If you model the skateboard as separate parts, based on the way different real parts are assembled, then you have a lot more control over the final model. You can replace the wheels or use trucks of different styles later. You can adjust the mesh that defines the shape of the deck, without having to re-assign the areas that should be one material or the other. And lastly, you can choose to use subsurface tricks on the various parts, while avoiding them on other parts. Even if the whole model needs subsurfaces, it becomes a bit hard to control where one material starts, and another material ends.
Removing the Fourth WallEdit
Just as with furniture, you may model your first building interior as a hollowed-out cube. It seems straightforward to make a big cube, turn it inside out, and call it a living room. There are a lot of drawbacks to working with a room that was carved out of a single chunk of solid rock.
Buildings and rooms are assembled from parts. Just like the furniture modeling tip, design your rooms as a collection of separate pieces.
- You don't need to measure out the internal beams and joists, but remember they're there.
- Each interior or exterior wall should be its own object or assembly.
- Take care to note the correct dimensions and placement of doorways, windows, ceiling.
The benefits of a component-modeled interior include:
- Easier to see inside, just hide some walls on a different layer.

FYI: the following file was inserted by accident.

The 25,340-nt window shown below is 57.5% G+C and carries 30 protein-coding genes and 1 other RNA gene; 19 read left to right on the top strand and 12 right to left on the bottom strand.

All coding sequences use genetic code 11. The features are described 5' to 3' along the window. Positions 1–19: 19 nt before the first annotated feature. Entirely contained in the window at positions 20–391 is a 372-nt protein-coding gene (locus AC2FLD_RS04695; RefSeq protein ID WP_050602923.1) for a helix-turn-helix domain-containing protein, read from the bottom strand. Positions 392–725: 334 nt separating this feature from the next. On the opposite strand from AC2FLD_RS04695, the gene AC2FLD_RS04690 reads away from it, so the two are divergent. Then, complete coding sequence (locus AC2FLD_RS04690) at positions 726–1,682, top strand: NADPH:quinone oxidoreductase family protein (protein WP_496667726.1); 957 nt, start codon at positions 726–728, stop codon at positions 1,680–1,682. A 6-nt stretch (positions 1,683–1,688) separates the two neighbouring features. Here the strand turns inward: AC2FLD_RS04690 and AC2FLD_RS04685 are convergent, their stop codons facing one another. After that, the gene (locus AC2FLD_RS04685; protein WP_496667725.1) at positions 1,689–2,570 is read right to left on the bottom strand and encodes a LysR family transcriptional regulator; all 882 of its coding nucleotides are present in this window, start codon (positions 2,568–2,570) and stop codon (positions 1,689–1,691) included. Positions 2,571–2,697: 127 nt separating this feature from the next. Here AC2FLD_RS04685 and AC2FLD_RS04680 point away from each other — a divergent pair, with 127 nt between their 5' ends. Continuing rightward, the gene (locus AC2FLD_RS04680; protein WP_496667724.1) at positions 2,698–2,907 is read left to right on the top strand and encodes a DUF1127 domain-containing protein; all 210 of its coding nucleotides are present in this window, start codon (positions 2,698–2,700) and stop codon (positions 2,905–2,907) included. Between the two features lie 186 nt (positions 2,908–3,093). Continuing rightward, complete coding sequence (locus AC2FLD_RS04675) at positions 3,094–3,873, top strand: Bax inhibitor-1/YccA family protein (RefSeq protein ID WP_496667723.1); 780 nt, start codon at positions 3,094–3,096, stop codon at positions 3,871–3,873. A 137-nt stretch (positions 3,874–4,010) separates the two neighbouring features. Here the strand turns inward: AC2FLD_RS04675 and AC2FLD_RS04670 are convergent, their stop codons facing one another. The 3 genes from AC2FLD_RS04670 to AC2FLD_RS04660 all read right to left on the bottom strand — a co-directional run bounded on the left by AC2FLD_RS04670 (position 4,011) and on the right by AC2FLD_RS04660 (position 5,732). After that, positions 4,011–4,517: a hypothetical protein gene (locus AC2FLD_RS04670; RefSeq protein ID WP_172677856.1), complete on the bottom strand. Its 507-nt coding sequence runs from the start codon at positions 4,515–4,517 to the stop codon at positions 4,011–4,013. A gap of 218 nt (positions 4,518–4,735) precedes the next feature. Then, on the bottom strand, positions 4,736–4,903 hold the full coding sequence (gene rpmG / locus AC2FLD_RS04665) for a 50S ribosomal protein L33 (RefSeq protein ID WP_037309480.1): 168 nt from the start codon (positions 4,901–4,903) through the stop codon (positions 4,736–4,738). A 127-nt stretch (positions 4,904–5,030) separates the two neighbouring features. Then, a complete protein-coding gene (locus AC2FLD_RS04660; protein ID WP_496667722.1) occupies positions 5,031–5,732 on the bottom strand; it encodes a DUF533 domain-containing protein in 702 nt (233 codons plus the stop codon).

- Walls are much easier to move around to reconfigure the room layout.
- The same modeling work on one area can be copied to other rooms more easily.
- A more realistic architecture with consistent scaling is achieved quickly.
Proportions and MeasurementsEdit
For realism, it's vitally important to get the right proportions for familiar objects. If your audience sees a bookshelf with 5" thick shelves, or a human hand which has a 5" long thumb, their brain is going to tell them that something is wrong. They might not be able to decide why, but they'll tell you it looks fake.
Even when you're animating fantasy characters, you should develop an understanding for proportion. Many cartoon characters have very large heads when compared to their bodies; this allows room for greater expression and makes the characters seem younger. Deciding how many "heads high" each character should appear will ensure that your figures all maintain proper proportions to each other and to their environment.
To get good proportions, you need to think about measurements.
- Grab a ruler or find some existing blueprints.
- Think in terms of those measurements for the duration of the project.
- Choose a base scale that will let you work comfortably within a 500x500x500 unit volume.
- Blender limits cameras to 1000 unit distances, for better numerical accuracy.
You can mix and match base units, by using Empty objects as parents. For example, you can model your furniture in inches or centimeters, and model your house in feet or meters. Then when you append your bed.blend's objects, just parent that bed to a new Empty object, and scale the Empty. This will conveniently scale all of the separate component pieces of the object together.
There's only one big wrinkle with working with multiple scales: materials should be designed with a certain base scale in mind. Many material surface properties are scaled according to the units you choose for a given object, or the world units. Just consider this as you design, and check your work critically.